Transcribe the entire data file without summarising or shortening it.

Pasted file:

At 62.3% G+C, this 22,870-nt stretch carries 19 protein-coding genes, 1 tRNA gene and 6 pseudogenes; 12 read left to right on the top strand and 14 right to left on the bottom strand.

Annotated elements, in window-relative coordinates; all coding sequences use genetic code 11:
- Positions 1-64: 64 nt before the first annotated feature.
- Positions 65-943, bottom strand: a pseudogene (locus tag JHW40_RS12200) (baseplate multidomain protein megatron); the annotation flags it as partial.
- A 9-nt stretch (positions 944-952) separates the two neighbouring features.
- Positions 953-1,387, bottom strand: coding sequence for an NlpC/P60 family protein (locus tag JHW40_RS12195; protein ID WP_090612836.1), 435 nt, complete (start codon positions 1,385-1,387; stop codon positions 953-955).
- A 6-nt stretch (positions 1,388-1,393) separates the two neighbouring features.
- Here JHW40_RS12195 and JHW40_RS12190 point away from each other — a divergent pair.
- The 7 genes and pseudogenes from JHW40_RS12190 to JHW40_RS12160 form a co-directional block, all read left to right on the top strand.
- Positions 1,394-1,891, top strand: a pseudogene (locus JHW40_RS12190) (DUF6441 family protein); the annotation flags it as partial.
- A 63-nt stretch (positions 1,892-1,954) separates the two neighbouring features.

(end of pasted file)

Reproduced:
At 62.3% G+C, this 22,870-nt stretch carries 19 protein-coding genes, 1 tRNA gene and 6 pseudogenes; 12 read left to right on the top strand and 14 right to left on the bottom strand.

Annotated elements, in window-relative coordinates; all coding sequences use genetic code 11:
- Positions 1-64: 64 nt before the first annotated feature.
- Positions 65-943, bottom strand: a pseudogene (locus tag JHW40_RS12200) (baseplate multidomain protein megatron); the annotation flags it as partial.
- A 9-nt stretch (positions 944-952) separates the two neighbouring features.
- Positions 953-1,387, bottom strand: coding sequence for an NlpC/P60 family protein (locus tag JHW40_RS12195; protein ID WP_090612836.1), 435 nt, complete (start codon positions 1,385-1,387; stop codon positions 953-955).
- A 6-nt stretch (positions 1,388-1,393) separates the two neighbouring features.
- Here JHW40_RS12195 and JHW40_RS12190 point away from each other — a divergent pair.
- The 7 genes and pseudogenes from JHW40_RS12190 to JHW40_RS12160 form a co-directional block, all read left to right on the top strand.
- Positions 1,394-1,891, top strand: a pseudogene (locus JHW40_RS12190) (DUF6441 family protein); the annotation flags it as partial.
- A 63-nt stretch (positions 1,892-1,954) separates the two neighbouring features.